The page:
By Aaron Huertas
9 July 2013
(The Mercury) – The Mercury has published two opinion pieces in recent months that attack Pennsylvania State University climate researcher Michael Mann. Columnist Gil Spencer and contributor Steve Goreham both conveyed misinformation about climate science, but I find their personal attacks directed at Dr. Mann most troubling.
I refer to commentators like Spencer and Goreham as “climate contrarians.” Their understandable enthusiasm for the energy we get from burning fossil fuels prevents them from accepting the overwhelming scientific evidence that burning such fuels comes with many downsides, including climate change.
Dr. Mann is best-known for two papers he and his colleagues produced in the late 1990s. They found that modern, human-induced climate change is occurring much more rapidly than past, natural changes to the climate.
Climate contrarians decided to respond by smearing Dr. Mann. For the past 15 years, they haven’t let up, even as other scientists have confirmed and extended his original findings and even as evidence has piled up from thousands of other scientific studies that heat-trapping emissions from burning coal and gas — and destroying tropical forests - are altering our climate.
We could well do without these insulting attacks on Dr. Mann and other climate researchers. On other issues, such as lead exposure and childhood brain development, and vaccine safety, attacks on scientists have largely and rightly been rejected as outside the realm of reasonable discourse.
But Dr. Mann’s case stands out both for the vileness of the attacks he has faced and the significant amount of time and resources elected officials have wasted going after him.
Rep. Joe Barton of Texas used his chairmanship of the House Energy and Commerce Committee not to debate national energy policy, but to hold hearings designed to attack Dr. Mann.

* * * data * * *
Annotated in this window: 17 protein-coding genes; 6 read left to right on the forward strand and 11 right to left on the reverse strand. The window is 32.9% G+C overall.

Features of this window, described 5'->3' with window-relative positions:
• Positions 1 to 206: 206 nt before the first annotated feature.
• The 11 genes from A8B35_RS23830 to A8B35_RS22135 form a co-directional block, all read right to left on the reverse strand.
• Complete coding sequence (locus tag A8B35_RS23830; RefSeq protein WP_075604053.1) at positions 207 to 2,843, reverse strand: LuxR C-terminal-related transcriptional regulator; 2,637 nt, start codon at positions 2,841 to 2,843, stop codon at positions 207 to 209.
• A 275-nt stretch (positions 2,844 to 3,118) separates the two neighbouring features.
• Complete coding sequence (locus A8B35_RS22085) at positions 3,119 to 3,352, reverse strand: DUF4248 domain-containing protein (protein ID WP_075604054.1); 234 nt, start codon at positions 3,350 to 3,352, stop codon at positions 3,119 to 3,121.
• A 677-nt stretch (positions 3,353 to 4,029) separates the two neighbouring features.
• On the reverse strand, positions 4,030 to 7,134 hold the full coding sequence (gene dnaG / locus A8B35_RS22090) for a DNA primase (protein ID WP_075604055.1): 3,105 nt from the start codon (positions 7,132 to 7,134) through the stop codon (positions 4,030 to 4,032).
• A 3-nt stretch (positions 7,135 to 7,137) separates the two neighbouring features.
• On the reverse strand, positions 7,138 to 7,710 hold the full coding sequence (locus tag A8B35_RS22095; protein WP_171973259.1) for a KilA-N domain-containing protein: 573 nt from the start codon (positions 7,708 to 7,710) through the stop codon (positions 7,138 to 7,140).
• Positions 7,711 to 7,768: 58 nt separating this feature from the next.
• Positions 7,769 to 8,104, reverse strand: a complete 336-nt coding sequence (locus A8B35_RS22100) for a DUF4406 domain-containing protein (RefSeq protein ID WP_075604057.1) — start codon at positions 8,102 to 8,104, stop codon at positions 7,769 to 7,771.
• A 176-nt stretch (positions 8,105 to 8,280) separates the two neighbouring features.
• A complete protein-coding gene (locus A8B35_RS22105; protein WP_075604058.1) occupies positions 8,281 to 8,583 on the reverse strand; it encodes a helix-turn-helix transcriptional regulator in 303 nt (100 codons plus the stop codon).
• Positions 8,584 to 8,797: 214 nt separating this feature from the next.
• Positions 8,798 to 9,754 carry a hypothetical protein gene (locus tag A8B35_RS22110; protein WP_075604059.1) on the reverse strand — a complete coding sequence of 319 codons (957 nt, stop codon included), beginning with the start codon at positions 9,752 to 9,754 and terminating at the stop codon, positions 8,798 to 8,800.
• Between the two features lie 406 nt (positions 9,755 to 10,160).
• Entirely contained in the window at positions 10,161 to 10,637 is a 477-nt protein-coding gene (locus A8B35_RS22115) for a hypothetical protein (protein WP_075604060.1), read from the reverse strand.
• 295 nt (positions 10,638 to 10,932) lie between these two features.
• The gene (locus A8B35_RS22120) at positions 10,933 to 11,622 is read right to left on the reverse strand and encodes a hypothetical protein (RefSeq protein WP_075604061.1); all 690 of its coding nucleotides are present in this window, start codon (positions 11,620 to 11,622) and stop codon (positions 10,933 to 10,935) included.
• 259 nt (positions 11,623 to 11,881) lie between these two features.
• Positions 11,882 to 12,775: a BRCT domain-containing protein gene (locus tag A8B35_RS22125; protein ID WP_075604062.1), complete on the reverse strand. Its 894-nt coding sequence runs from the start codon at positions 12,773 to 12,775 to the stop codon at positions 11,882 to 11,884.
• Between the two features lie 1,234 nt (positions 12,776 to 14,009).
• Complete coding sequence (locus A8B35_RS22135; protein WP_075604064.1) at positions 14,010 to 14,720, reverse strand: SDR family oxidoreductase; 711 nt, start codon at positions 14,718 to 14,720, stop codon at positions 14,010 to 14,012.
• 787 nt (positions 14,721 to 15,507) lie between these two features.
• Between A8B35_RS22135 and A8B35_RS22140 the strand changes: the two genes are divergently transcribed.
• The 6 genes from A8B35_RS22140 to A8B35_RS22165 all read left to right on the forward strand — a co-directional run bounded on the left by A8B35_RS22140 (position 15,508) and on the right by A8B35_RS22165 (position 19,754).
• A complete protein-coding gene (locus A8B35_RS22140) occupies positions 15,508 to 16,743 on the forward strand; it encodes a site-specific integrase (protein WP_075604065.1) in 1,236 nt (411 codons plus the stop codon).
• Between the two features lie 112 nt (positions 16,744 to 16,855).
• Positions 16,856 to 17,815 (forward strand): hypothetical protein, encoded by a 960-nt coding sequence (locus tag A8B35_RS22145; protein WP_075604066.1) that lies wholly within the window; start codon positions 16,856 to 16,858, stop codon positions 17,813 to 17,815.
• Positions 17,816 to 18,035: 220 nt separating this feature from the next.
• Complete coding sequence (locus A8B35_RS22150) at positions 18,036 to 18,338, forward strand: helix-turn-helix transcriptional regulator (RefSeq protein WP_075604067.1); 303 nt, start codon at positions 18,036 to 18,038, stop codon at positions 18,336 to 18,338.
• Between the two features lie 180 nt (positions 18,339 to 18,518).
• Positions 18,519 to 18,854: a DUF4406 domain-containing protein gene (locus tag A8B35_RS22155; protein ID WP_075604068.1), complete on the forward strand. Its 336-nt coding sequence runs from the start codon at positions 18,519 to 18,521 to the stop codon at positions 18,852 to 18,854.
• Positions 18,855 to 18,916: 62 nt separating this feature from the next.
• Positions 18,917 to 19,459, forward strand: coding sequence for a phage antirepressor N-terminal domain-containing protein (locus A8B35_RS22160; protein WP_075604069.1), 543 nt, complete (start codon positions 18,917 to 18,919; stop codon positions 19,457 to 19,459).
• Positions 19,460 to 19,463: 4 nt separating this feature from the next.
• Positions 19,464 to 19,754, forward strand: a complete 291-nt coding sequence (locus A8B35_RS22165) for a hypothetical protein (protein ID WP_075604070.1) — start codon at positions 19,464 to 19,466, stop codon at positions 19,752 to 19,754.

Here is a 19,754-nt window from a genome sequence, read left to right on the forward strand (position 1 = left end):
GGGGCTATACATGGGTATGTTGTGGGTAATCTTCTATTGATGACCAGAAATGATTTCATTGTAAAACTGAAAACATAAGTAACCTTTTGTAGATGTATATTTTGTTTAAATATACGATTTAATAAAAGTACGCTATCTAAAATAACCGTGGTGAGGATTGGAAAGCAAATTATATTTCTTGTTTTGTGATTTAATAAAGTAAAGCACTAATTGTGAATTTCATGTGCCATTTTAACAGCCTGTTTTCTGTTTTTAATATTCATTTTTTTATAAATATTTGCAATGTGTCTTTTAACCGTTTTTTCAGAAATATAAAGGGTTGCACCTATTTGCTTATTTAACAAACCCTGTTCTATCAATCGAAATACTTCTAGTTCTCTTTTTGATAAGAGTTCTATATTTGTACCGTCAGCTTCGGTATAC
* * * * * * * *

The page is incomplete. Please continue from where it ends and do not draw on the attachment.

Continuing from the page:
In Virginia, state courts rejected a request by Attorney General Ken Cuccinelli, a vocal critic of climate change science, to comb through all of Dr. Mann’s personal correspondence during his time at the University of Virginia.
In 2009, an anonymous hacker (or hackers) stole emails from Mann and other scientists. Climate contrarian groups, many funded by the fossil-fuel industry, misrepresented their contents to try to undermine scientists’ credibility.
Some of those same groups have taken out radio and newspaper advertisements in Pennsylvania that attack Dr. Mann, and they’ve bused people in to protest his speaking engagements.
Dr. Mann regularly receives hate emails, some of them prompted by fossil-fuel funded groups that post his email address online. Some of the emails threaten his family.
As Dr. Mann chronicles in his book, The Hockey Stick and the Climate Wars, someone sent him an envelope of white powder in the mail, intending to mimic a chemical attack such as ricin or anthrax.
Thankfully, the powder was innocuous.
The harassment, however, is not. It’s deeply offensive.
Over the past few years, I’ve had the pleasure of working with Dr. Mann on several occasions. He commands significant respect for his work as a scientist and public educator. He’s also shown leadership in helping other scientists respond to baseless attacks. [more]